Beyond the Observable World

The world is full of both horrors and beauties. Dillard explores both in relatively equal measure. For example, the narrator describes how the conenose bug “bites the lips of sleeping people, sucking blood and injecting an excruciating toxin” (Dillard 235). Such descriptions obtain pretty high scores on my personal undesirability scale. Beauty, however, is just as natural as horror, as shown through the narrator’s experience with and continual references to a specific tree. She says, “I saw the pale white circles roll up, roll up, like the world’s turning, mute and perfect, and I saw the linear flashes, gleaming silver, like stars being born at random down a rolling scroll of time. Something broke and something opened. I filled up like a new wineskin. I breathed an air like light; I saw a light like water” (Dillard 34).

In her afterward, Dillard explains these differing views as representing two ways to God. There is the via positiva, which stresses that God possesses all positive attributes. Then, there is the via negativa, which stresses the unknowability of God and does not focus on only the good (Dillard 279). As a religious individual, I would agree that it is not possible for mortals to fully understand the ways of God. However, I want to go further; I want to talk about the questions that extend beyond the horrors and beauty of our observable, mortal world and talk about how they matter in writing.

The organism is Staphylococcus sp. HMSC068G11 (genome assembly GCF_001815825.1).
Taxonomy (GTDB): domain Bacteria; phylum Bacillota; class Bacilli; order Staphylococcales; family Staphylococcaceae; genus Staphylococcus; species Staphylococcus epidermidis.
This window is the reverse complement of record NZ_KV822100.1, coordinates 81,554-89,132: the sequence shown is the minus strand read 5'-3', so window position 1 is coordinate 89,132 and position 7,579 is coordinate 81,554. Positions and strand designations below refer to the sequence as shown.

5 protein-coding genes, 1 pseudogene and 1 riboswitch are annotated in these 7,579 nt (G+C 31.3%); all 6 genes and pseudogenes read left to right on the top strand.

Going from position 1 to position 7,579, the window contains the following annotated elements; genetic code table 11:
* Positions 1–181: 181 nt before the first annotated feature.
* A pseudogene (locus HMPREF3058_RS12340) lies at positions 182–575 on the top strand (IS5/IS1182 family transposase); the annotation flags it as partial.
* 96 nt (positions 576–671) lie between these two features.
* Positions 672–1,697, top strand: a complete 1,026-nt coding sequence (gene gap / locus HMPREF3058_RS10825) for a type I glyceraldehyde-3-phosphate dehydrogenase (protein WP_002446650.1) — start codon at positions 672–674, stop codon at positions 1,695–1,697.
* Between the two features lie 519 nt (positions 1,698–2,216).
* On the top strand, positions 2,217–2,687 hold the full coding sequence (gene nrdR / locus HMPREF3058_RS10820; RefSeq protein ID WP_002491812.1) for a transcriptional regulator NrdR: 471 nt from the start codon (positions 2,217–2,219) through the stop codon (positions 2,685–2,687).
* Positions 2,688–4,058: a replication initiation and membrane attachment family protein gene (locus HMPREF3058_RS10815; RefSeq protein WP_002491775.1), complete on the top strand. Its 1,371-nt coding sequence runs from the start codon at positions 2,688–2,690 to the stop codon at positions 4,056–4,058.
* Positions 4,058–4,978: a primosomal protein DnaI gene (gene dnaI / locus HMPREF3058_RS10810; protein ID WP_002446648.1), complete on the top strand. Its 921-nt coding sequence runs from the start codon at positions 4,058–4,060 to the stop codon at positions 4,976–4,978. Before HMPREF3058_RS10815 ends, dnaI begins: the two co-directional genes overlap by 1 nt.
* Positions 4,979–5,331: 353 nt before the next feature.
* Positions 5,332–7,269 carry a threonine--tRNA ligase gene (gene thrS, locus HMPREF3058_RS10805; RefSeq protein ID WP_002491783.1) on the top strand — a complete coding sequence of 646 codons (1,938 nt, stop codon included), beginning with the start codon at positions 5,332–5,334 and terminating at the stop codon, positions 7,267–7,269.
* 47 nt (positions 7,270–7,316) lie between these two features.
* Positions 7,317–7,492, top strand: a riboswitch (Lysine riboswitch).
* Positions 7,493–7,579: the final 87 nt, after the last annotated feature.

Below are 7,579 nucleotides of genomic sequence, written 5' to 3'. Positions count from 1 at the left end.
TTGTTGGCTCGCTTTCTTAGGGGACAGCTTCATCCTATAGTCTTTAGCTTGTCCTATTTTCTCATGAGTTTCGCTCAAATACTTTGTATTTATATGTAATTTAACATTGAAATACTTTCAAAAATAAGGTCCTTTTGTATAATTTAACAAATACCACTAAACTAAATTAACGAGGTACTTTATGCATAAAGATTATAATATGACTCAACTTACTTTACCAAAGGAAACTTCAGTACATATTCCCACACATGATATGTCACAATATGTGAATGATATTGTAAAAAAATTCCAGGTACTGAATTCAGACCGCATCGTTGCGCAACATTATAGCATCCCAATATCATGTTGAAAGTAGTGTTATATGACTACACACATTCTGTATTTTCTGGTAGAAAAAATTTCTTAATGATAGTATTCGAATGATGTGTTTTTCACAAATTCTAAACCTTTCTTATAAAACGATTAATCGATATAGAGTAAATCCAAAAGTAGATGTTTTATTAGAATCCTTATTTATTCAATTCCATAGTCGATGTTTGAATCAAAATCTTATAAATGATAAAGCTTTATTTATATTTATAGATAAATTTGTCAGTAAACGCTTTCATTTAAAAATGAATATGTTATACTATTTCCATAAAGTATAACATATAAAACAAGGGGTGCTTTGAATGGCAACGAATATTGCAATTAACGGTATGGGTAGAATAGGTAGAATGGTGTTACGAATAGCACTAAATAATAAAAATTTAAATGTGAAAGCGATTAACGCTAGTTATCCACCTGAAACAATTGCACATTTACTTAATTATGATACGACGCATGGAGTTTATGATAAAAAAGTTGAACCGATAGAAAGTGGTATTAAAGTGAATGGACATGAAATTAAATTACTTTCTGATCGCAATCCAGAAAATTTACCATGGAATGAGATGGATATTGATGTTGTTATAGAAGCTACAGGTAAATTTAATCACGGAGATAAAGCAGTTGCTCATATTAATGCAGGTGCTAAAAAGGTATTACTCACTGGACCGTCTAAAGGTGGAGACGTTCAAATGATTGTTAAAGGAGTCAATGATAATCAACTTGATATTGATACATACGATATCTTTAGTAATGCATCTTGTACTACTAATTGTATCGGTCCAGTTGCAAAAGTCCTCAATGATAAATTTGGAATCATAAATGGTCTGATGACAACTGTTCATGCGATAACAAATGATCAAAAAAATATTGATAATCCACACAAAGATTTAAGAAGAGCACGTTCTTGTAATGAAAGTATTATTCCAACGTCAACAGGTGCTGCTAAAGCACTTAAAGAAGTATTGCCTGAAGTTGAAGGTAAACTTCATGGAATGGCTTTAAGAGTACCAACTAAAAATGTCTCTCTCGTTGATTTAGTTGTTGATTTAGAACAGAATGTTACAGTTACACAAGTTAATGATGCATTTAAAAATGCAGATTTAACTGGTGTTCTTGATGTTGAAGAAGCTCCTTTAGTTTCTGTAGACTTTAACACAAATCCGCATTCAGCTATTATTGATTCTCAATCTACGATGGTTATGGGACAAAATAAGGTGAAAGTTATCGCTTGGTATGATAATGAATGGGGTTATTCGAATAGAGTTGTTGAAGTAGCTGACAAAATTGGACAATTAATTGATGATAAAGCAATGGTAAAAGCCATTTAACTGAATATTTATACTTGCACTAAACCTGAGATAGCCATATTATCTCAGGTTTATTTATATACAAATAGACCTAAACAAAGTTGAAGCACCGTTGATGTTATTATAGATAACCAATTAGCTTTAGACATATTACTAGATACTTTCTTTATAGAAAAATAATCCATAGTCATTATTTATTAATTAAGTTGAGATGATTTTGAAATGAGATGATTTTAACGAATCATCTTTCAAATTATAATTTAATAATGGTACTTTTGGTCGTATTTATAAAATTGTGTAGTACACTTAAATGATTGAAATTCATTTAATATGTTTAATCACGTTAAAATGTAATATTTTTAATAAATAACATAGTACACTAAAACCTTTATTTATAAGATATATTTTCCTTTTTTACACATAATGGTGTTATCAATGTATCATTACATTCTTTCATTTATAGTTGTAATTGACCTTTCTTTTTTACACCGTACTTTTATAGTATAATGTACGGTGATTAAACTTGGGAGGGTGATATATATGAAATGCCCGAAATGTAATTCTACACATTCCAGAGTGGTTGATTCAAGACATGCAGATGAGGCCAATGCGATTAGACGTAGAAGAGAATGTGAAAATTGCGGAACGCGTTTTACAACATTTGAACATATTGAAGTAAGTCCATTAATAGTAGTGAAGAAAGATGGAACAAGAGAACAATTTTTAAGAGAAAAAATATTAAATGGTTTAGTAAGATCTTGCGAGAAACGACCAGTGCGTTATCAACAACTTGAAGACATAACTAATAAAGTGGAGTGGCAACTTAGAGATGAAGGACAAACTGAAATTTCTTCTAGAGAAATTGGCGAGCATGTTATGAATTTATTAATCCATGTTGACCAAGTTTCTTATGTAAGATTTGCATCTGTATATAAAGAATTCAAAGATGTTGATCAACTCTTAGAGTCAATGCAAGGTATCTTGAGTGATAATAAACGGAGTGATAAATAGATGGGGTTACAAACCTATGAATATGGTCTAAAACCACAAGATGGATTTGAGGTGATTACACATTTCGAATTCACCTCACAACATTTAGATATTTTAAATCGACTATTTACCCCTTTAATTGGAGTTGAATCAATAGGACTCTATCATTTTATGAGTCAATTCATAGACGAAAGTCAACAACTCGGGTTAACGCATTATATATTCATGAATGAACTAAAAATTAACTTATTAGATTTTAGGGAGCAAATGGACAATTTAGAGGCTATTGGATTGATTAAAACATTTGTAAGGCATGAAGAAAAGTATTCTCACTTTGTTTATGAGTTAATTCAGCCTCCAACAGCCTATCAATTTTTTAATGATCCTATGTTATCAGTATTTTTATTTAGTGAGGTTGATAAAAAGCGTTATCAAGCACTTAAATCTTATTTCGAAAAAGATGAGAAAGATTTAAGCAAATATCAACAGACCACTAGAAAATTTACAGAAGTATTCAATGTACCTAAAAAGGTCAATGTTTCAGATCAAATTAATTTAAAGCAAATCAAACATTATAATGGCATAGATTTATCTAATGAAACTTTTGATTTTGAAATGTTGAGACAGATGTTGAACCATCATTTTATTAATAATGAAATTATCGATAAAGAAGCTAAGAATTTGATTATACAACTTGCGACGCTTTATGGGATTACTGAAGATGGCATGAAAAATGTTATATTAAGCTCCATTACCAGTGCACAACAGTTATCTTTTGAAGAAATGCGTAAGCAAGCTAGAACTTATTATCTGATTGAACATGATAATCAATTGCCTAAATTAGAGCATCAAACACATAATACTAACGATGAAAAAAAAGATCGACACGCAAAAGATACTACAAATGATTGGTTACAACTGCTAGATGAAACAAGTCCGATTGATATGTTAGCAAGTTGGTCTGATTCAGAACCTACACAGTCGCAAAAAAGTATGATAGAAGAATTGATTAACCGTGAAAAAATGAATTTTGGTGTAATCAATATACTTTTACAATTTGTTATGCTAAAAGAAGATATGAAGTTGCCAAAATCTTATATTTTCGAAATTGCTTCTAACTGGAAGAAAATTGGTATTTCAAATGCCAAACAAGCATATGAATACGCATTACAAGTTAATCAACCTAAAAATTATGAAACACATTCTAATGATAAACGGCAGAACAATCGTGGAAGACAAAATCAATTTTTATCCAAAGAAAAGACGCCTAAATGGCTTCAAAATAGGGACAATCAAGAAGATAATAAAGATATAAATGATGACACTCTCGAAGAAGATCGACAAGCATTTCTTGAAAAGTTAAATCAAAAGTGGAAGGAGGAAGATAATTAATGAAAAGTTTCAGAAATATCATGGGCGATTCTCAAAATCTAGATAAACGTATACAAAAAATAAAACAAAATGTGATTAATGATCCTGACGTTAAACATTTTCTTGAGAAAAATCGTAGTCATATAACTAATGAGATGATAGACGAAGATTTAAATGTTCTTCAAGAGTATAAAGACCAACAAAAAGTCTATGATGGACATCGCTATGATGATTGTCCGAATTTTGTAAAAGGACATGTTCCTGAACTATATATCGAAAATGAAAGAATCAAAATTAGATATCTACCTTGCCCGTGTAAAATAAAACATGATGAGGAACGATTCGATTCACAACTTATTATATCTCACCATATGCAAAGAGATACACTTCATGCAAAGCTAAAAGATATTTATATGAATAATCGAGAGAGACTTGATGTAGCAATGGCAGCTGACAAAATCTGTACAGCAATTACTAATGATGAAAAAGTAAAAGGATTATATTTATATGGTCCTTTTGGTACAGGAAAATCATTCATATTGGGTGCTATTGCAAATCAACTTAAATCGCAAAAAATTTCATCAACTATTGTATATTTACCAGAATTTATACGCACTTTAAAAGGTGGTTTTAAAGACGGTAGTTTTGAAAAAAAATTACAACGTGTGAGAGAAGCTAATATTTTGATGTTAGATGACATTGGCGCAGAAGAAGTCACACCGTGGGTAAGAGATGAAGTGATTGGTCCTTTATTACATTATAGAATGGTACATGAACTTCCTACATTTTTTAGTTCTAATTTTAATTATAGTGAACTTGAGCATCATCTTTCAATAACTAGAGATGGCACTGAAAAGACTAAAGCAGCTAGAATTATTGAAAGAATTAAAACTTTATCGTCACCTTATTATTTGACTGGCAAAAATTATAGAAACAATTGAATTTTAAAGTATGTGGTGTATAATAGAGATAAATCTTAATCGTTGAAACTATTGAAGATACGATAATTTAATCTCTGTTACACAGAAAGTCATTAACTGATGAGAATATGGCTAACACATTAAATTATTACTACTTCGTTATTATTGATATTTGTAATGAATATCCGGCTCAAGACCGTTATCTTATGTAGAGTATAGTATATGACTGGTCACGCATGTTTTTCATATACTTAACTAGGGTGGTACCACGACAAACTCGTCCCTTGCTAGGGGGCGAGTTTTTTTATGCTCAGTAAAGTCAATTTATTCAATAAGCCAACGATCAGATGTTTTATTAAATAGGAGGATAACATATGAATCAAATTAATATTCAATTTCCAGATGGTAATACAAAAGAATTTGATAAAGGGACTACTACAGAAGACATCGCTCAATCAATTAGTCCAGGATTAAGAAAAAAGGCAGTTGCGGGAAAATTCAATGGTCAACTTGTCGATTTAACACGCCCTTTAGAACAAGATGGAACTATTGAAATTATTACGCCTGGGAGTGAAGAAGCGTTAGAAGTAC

The narrator explains that “Your needs are all met. But not as the world giveth. You see the needs of your own spirit met whenever you have asked, and you have learned that the outrageous guarantee holds. You see the creatures die, and you know you will die. And one day it occurs to you that you must not need life. Obviously. And then you’re gone. You have finally understood that you’re dealing with a maniac” (Dillard 275). A person who clings to the world as a thing to be measured and believes in only what he sees would indeed find this focus on the spiritual foolish. He may ask what the spiritual matters when there is death, suffering, despair, and hopelessness all around. “Fix this,” he may say to God, “and I might consider following you. Otherwise, you can’t be fair or humane or love everyone. Otherwise, you are nothing to me.”

I have met a staggering number of people who think in this way, but it is just this variety of spiritual bankruptcy that religion counteracts. When you see mortal life as a lesser stage of existence, you may recognize that God deals in spiritual fulfillment that matters after death as well as in life. Faith is about recognizing that you don’t necessarily have to see in order to believe. It tells us that we must act to make the world a place more aligned with God’s will because these actions will help all of us reach a higher plain of being than exists within the coils of horror and beauty encircling the mortal world. Recognize that both horror and beauty exist, and then do what you can to create more beauty and less horror. As a popular prayer goes: “God grant me the serenity to accept the things I cannot change, courage to change the things I can, and the wisdom to know the difference.”